Understanding the vast array of features and capabilities that Open vSwitch (OVS) offers is only half the battle; properly implementing them in your network architecture is the other.
The previous article served as a guide to installing OVS. Building on that, this guide will demonstrate how to initialize and utilize Open vSwitch on Ubuntu 20.04 using ovs-ctl.
OVS-ctl is a controller program that is designed to manage Open vSwitch daemons. It works by internally calling system startup scripts and should not typically be invoked directly by system administrators.
Initialization and Usage Steps
Start Open vSwitch
The simplest way to start OVS in Ubuntu 20.04 is to run the following command:
ovs-ctl --system-id=random start
This command starts Open vSwitch and performs several tasks such as loading the Open vSwitch kernel module, creating a new database file if it doesn't exist, starts
ovsdb-server if it's not already running and initializes some values in the database.
Stop Open vSwitch
OVS can be easily stopped in Ubuntu by running the following command:
This command stops the
ovsdb-server daemons, but it does not unload the Open vSwitch kernel modules. If the OVS daemons aren’t running, this command will simply do nothing and complete successfully.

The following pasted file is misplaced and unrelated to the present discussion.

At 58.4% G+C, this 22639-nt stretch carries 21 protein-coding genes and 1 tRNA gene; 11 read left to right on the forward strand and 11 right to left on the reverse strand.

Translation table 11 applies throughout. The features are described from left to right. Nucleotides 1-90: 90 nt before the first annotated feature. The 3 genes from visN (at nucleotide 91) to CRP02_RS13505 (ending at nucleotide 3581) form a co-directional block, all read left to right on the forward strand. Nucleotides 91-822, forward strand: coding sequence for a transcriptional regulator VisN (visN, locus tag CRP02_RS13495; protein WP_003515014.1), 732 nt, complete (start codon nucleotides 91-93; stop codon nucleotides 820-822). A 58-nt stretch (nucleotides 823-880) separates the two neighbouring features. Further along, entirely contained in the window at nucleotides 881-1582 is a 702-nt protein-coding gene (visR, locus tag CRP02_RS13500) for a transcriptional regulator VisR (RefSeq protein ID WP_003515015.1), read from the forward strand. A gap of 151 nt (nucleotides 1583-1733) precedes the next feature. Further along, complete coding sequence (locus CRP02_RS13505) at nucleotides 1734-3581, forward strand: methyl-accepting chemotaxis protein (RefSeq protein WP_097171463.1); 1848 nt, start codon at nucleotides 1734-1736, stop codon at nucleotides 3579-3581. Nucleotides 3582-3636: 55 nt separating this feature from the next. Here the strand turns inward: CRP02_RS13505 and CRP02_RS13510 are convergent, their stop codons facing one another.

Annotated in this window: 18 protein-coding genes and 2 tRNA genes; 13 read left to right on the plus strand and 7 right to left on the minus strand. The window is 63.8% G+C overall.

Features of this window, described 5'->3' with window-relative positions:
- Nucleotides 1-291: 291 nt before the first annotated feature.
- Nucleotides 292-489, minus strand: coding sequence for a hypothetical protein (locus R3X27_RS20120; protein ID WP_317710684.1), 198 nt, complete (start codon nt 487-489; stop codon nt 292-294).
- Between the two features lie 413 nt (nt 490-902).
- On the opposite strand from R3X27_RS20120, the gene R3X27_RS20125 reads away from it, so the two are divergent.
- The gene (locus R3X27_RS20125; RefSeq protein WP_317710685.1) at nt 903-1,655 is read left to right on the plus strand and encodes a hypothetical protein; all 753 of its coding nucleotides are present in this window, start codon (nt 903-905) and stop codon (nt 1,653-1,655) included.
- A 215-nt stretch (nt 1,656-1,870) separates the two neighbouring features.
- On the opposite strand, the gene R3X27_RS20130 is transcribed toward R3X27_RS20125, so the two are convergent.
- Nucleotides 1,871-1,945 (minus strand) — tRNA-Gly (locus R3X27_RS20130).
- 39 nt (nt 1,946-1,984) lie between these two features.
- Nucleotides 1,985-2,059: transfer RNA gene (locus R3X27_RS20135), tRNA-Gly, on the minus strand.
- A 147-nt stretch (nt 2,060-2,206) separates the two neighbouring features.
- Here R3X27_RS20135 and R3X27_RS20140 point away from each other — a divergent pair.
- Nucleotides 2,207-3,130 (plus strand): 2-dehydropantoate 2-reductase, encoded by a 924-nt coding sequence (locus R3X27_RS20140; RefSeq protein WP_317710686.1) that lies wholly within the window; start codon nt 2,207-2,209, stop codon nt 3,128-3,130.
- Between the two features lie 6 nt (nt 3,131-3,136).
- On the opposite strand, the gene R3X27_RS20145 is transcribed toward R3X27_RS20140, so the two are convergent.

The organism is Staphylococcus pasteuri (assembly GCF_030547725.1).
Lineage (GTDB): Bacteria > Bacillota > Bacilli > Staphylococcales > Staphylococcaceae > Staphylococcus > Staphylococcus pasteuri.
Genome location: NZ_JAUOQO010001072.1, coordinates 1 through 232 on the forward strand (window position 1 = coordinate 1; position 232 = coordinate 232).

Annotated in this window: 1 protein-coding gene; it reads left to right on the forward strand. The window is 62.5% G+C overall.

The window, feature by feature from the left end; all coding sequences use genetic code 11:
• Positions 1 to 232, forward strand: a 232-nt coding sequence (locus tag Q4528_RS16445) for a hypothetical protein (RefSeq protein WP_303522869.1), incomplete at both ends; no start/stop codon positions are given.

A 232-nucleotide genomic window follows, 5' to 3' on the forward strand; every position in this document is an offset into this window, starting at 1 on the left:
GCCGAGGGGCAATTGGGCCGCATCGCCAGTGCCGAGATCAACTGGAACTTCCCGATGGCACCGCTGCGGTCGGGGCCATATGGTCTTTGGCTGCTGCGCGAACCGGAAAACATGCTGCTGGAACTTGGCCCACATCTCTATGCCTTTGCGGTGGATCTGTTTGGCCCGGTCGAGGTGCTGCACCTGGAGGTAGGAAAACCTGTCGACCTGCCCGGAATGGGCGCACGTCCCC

Restart Open vSwitch
restart command is used to perform a stop followed by a start command. This can be performed using the following command:
ovs-ctl --system-id=random restart
This command also has the benefit of saving and restoring OpenFlow flows for each individual bridge.
Check Open vSwitch Status
If you want to verify whether the Open vSwitch daemons
ovsdb-server are running, you can use the
status command as follows:
This command prints messages that inform you of the daemons' statuses.
Check Open vSwitch Version
You can confirm the version of your Open vSwitch by running:
This command runs
ovsdb-server --version and
ovs-vswitchd --version and displays the results.
Enable a Protocol
If you want to enable a protocol in the system iptable configuration,
enable-protocol command can be used. This command checks for rules related to a specified protocol in the system’s iptables configuration. If there are no rules specifically related to that protocol, then it inserts a rule to accept the specified protocol:
ovs-ctl --protocol=<protocol> enable-protocol
<protocol> with the name of the IP protocol to be enabled. If no protocol is explicitly stated, the command defaults to enabling the
Open vSwitch is a crucial part of modern networking, offering a robust and feature-rich platform for network virtualization. With the above basic commands, you can control the Open vSwitch service on your Ubuntu 20.04 and manage your virtual networking configuration effectively.
Remember that practice makes perfect. As you spend more time with OVS, you will become more comfortable navigating its many features and capabilities. Stay tuned for more in-depth articles detailing advanced Open vSwitch operations and potential use cases. Happy networking!